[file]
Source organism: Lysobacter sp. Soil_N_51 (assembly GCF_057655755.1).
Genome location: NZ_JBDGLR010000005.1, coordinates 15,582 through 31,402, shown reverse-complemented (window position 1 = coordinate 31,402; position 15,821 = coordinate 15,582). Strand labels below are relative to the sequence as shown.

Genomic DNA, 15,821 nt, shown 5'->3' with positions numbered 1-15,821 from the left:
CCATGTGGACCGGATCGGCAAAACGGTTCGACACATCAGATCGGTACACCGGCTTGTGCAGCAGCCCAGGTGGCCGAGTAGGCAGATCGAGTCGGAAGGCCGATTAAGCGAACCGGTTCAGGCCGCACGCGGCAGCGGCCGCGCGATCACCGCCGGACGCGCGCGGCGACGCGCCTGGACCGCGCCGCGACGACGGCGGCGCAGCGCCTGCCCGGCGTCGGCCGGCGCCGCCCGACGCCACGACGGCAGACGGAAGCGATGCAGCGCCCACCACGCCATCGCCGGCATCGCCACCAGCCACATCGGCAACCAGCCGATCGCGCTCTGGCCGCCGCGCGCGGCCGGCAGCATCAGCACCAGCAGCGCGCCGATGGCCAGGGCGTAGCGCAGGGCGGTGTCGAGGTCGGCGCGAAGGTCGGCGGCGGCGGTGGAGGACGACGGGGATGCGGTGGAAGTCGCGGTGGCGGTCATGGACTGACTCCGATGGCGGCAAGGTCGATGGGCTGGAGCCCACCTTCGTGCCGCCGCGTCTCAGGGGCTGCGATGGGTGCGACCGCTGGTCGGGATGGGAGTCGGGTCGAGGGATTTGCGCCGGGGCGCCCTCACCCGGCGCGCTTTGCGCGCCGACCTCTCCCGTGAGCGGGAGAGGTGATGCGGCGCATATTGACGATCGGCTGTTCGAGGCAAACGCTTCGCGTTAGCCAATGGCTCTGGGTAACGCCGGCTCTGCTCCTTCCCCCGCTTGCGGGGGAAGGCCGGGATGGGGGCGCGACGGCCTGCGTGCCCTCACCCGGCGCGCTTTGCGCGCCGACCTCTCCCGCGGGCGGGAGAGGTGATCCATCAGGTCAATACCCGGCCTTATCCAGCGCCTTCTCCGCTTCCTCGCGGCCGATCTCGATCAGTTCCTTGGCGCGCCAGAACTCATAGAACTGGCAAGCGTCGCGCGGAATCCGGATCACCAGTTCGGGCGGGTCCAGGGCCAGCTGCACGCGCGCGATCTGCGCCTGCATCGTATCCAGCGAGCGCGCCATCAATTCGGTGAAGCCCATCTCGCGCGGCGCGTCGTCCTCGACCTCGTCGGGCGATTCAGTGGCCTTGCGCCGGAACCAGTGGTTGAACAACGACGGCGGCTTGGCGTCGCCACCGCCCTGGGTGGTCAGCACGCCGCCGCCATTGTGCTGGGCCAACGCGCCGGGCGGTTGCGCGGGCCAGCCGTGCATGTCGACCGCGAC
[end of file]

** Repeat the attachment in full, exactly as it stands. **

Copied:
Source organism: Lysobacter sp. Soil_N_51 (assembly GCF_057655755.1).
Genome location: NZ_JBDGLR010000005.1, coordinates 15,582 through 31,402, shown reverse-complemented (window position 1 = coordinate 31,402; position 15,821 = coordinate 15,582). Strand labels below are relative to the sequence as shown.

Genomic DNA, 15,821 nt, shown 5'->3' with positions numbered 1-15,821 from the left:
CCATGTGGACCGGATCGGCAAAACGGTTCGACACATCAGATCGGTACACCGGCTTGTGCAGCAGCCCAGGTGGCCGAGTAGGCAGATCGAGTCGGAAGGCCGATTAAGCGAACCGGTTCAGGCCGCACGCGGCAGCGGCCGCGCGATCACCGCCGGACGCGCGCGGCGACGCGCCTGGACCGCGCCGCGACGACGGCGGCGCAGCGCCTGCCCGGCGTCGGCCGGCGCCGCCCGACGCCACGACGGCAGACGGAAGCGATGCAGCGCCCACCACGCCATCGCCGGCATCGCCACCAGCCACATCGGCAACCAGCCGATCGCGCTCTGGCCGCCGCGCGCGGCCGGCAGCATCAGCACCAGCAGCGCGCCGATGGCCAGGGCGTAGCGCAGGGCGGTGTCGAGGTCGGCGCGAAGGTCGGCGGCGGCGGTGGAGGACGACGGGGATGCGGTGGAAGTCGCGGTGGCGGTCATGGACTGACTCCGATGGCGGCAAGGTCGATGGGCTGGAGCCCACCTTCGTGCCGCCGCGTCTCAGGGGCTGCGATGGGTGCGACCGCTGGTCGGGATGGGAGTCGGGTCGAGGGATTTGCGCCGGGGCGCCCTCACCCGGCGCGCTTTGCGCGCCGACCTCTCCCGTGAGCGGGAGAGGTGATGCGGCGCATATTGACGATCGGCTGTTCGAGGCAAACGCTTCGCGTTAGCCAATGGCTCTGGGTAACGCCGGCTCTGCTCCTTCCCCCGCTTGCGGGGGAAGGCCGGGATGGGGGCGCGACGGCCTGCGTGCCCTCACCCGGCGCGCTTTGCGCGCCGACCTCTCCCGCGGGCGGGAGAGGTGATCCATCAGGTCAATACCCGGCCTTATCCAGCGCCTTCTCCGCTTCCTCGCGGCCGATCTCGATCAGTTCCTTGGCGCGCCAGAACTCATAGAACTGGCAAGCGTCGCGCGGAATCCGGATCACCAGTTCGGGCGGGTCCAGGGCCAGCTGCACGCGCGCGATCTGCGCCTGCATCGTATCCAGCGAGCGCGCCATCAATTCGGTGAAGCCCATCTCGCGCGGCGCGTCGTCCTCGACCTCGTCGGGCGATTCAGTGGCCTTGCGCCGGAACCAGTGGTTGAACAACGACGGCGGCTTGGCGTCGCCACCGCCCTGGGTGGTCAGCACGCCGCCGCCATTGTGCTGGGCCAACGCGCCGGGCGGTTGCGCGGGCCAGCCGTGCATGTCGACCGCGAC